Motorized Madness

The boxy, vintage Caterham auto beckons the purist with unbridled speed.

There's no radio. Mother Nature provides the air conditioning. If you're 6' 3", forget it. Houdini would have trouble squirming in and out of the thing. Wind this tiny, bug-eyed British beast up to 105 miles per hour or so, and it starts ripping and crashing into the oncoming air like a brick shot out of a cannon. After 200 deafening miles on the highway, some contented masochists report, anyone who can still hear his own voice is likely to demand a head transplant.

But for the hard-core Anglophile, or the balls-to-the-wall open-cockpit sports-car driver with Valvoline in his veins and fierce individualism in his heart, there is nothing that quite equals the Caterham Seven. Don't tell a Caterham owner about your new Nissan 350Z or your sleek Porsche Boxster, much less your prosaic Toyota Celica. He'll probably give you the same weary gaze a hardened combat veteran lays on a bank clerk bragging about his chess game. The Few. The Proud. The Ecstatically Battered. That's who drives a Caterham -- the car that looks like the result of a breadbox mating with an aardvark, but flashes through a corner like a cheetah with its fur on fire.

The best place to get one? Right here in Denver. Caterham USA, 1212 West Custer Place, is the sole American distributor for one of the quirkiest, least practical, purest sports cars on the planet. There are ten Caterham dealers around the country -- in New York, Texas, California and a few other states -- but the little unmarked shop and dealership tucked away on the west side is the best place to plunk down between $30,000 and $40,000 for a goofmobile of your very own. Manufactured in England, the Caterham comes in five models, with a variety of engine and drivetrain options, which makes each car as unique as the possibly crazy person who buys it. And who, uh, builds it. Every Caterham Seven that arrives in this country -- only about fifty of them each year -- comes in semi-assembled kit form. It is, unquestionably, the finest and fastest "kit car" made, and more than half of all new owners spend a hundred hours or so fitting and bolting their purchase together themselves. Technicians at Caterham USA are happy to assist, usually by telephone, but if you want them to do the whole job for you, add $2,000 to $3,000 to the tab. You're not done yet, though. As the proud owner, you must then jump through days' or weeks' worth of bureaucratic hoops to get the exotic hybrid registered with the motor-vehicle bureau. That's not always easy when the authorities spot no cup-holders, and the trunk space is just big enough to accommodate a ham sandwich and a Visa card.

Nathan Down and Cody Story stand next to the 
Caterham Seven.
Mark Manger
Nathan Down and Cody Story stand next to the Caterham Seven.

Ah, but the subsequent rewards are measured in sheer thrill. On road and racetrack alike, the Caterham Seven has long been known as a giant-killer, an extremely light, beautifully balanced little phenomenon that can out-accelerate [zero to 60 in about four seconds] and out-corner most cars twice as powerful and four times more expensive. Last year, at Second Creek Raceway, near Denver International Airport, a Caterham Superlight R equipped with a four-cylinder, 200-horsepower Ford Zetec engine (at 1,150 pounds, it's one of the fastest Caterham configurations) reportedly turned laps six seconds faster than a Ferrari 355. In a telling zero-to-100-miles-an-hour-to-zero test, a Caterham R500 beat a Porsche 911 Turbo by 1.58 seconds, a Lamborghini Murcialago by 2.46 seconds. In December, a gray, race-prepared Caterham Super Seven built in Denver finished fourth overall in a grueling, rain-drenched, 25-hour enduro at Thunderhill Raceway in northern California. It knocked off assorted Lolas, Mazda Miatas, BMW M3s and almost everything else on the track with ease. The only cars in the huge field of 83 to beat it? A trio of factory-prepared Porsche 911 GT3 Cups heavily muscled with 420 horsepower apiece. Postscript: The fastest of those GT3s just finished third overall in the prestigious 24 Hours of Daytona.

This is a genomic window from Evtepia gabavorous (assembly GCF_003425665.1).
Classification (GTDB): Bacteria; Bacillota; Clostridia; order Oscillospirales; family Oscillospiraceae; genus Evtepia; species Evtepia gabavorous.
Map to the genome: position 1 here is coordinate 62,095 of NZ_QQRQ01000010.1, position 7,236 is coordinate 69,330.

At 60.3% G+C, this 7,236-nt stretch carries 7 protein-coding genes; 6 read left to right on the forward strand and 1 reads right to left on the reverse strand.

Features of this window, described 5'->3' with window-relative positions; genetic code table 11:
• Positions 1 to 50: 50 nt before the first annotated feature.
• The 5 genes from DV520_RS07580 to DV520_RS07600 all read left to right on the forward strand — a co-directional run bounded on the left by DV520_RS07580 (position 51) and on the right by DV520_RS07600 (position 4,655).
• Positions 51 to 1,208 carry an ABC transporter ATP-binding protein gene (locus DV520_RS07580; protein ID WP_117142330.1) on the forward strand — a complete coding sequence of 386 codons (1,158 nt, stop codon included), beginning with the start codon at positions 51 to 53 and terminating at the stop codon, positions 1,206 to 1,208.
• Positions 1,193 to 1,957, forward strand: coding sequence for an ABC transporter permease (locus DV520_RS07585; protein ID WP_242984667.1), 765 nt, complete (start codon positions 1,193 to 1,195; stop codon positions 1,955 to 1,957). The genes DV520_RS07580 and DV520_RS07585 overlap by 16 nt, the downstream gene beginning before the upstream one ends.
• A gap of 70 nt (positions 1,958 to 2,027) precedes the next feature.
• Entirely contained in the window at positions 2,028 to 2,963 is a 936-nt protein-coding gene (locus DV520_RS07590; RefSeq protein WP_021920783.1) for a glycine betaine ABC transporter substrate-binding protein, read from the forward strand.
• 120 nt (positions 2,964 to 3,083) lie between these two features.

The Thunderhill-placed Caterham, by the way, can be all yours for just $47,000, including sets of spare wheels and tires. The car squats right now on the concrete floor in Caterham USA's Denver shop and, with a few minor changes, can quickly be turned into a street-legal two-seater that will feel right at home at the races anytime you have the guts to floor it.

Nathan Down, the 29-year-old British driver and designer who built the car and co-drove it in the California race, oversees the day-to-day operation of Rocky Mountain Sports Cars, the Caterham dealership next door to Caterham USA on Custer Place. After five years as a research-and-development engineer at the factory in England, he knows as much as anyone about the wild-eyed fringe appeal that has lured Caterham owners like guitarist Eric Clapton and Aerosmith's Steven Tyler. "There are no comforts," he says bluntly. "There are no power brakes or power steering. No AC. It's a very raw, very pure driving experience There's no sanitation about this car. Every input gives you an output. It's an authentic race car for the road, a small, minimalist car for people who are, perhaps, a bit egotistical, certainly individualistic. There's nothing like it. But it's also very forgiving. You can put it into some very lurid slides and get it right back again."

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200-horsepower Ford Zetec engine that did laps faster than a Ferrari, that is insane! I wonder what type of custom Ford parts these guys have in their vehicle. That is simply amazing. Does anyone know of any other upcoming automotive events like this one that are open to the public?